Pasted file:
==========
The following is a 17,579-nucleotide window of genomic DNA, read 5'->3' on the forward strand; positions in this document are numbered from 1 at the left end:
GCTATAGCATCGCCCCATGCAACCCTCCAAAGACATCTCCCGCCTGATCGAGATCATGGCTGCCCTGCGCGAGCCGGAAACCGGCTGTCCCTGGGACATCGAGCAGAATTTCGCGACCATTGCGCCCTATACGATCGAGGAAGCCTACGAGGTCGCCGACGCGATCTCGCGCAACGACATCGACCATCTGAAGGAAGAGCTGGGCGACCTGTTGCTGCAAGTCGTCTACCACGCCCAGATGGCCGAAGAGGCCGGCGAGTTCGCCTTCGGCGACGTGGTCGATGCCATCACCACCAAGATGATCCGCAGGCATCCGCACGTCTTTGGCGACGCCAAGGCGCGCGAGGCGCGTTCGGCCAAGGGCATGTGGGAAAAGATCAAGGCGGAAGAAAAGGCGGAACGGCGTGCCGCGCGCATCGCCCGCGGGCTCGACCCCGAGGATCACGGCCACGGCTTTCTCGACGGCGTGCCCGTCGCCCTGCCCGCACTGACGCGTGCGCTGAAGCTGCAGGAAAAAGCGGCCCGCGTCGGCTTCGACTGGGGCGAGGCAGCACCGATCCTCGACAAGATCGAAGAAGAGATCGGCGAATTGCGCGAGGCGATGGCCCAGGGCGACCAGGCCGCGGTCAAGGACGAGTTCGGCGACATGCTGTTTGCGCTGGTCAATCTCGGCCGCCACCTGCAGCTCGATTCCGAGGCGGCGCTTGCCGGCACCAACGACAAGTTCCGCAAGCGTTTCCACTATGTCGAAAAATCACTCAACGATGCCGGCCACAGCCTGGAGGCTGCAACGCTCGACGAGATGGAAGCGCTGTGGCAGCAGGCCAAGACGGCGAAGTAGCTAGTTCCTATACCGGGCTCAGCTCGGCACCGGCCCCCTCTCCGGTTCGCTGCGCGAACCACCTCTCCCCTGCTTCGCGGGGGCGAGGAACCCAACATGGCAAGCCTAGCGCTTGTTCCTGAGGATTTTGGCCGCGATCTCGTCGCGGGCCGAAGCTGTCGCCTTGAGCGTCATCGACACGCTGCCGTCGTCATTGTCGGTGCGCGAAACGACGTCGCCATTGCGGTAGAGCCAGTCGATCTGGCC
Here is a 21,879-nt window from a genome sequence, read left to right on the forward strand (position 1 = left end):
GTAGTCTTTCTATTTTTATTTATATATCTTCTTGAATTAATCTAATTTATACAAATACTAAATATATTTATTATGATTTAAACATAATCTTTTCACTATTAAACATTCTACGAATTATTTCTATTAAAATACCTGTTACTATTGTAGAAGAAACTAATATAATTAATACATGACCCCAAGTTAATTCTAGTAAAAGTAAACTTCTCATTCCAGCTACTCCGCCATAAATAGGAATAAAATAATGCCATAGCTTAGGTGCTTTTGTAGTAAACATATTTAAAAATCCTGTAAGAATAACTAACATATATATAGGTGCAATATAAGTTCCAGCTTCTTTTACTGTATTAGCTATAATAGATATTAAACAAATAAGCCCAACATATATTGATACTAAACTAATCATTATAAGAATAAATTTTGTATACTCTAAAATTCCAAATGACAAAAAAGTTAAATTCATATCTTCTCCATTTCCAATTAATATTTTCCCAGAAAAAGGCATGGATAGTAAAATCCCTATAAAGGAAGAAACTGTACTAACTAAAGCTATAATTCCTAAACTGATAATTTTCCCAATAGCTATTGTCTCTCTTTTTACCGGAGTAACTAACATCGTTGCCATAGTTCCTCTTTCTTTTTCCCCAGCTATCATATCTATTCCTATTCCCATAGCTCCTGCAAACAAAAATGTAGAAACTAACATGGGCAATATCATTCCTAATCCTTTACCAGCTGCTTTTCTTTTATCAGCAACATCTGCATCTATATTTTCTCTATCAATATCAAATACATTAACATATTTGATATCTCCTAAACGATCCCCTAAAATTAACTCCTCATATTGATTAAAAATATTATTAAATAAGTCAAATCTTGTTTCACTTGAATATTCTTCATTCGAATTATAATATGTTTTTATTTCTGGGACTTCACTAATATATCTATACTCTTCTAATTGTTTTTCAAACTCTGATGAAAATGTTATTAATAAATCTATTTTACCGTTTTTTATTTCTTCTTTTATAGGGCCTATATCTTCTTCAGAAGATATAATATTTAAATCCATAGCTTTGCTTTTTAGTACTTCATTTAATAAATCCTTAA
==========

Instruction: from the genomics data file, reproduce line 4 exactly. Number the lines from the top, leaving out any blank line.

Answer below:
GTAGTCTTTCTATTTTTATTTATATATCTTCTTGAATTAATCTAATTTATACAAATACTAAATATATTTATTATGATTTAAACATAATCTTTTCACTATTAAACATTCTACGAATTATTTCTATTAAAATACCTGTTACTATTGTAGAAGAAACTAATATAATTAATACATGACCCCAAGTTAATTCTAGTAAAAGTAAACTTCTCATTCCAGCTACTCCGCCATAAATAGGAATAAAATAATGCCATAGCTTAGGTGCTTTTGTAGTAAACATATTTAAAAATCCTGTAAGAATAACTAACATATATATAGGTGCAATATAAGTTCCAGCTTCTTTTACTGTATTAGCTATAATAGATATTAAACAAATAAGCCCAACATATATTGATACTAAACTAATCATTATAAGAATAAATTTTGTATACTCTAAAATTCCAAATGACAAAAAAGTTAAATTCATATCTTCTCCATTTCCAATTAATATTTTCCCAGAAAAAGGCATGGATAGTAAAATCCCTATAAAGGAAGAAACTGTACTAACTAAAGCTATAATTCCTAAACTGATAATTTTCCCAATAGCTATTGTCTCTCTTTTTACCGGAGTAACTAACATCGTTGCCATAGTTCCTCTTTCTTTTTCCCCAGCTATCATATCTATTCCTATTCCCATAGCTCCTGCAAACAAAAATGTAGAAACTAACATGGGCAATATCATTCCTAATCCTTTACCAGCTGCTTTTCTTTTATCAGCAACATCTGCATCTATATTTTCTCTATCAATATCAAATACATTAACATATTTGATATCTCCTAAACGATCCCCTAAAATTAACTCCTCATATTGATTAAAAATATTATTAAATAAGTCAAATCTTGTTTCACTTGAATATTCTTCATTCGAATTATAATATGTTTTTATTTCTGGGACTTCACTAATATATCTATACTCTTCTAATTGTTTTTCAAACTCTGATGAAAATGTTATTAATAAATCTATTTTACCGTTTTTTATTTCTTCTTTTATAGGGCCTATATCTTCTTCAGAAGATATAATATTTAAATCCATAGCTTTGCTTTTTAGTACTTCATTTAATAAATCCTTAA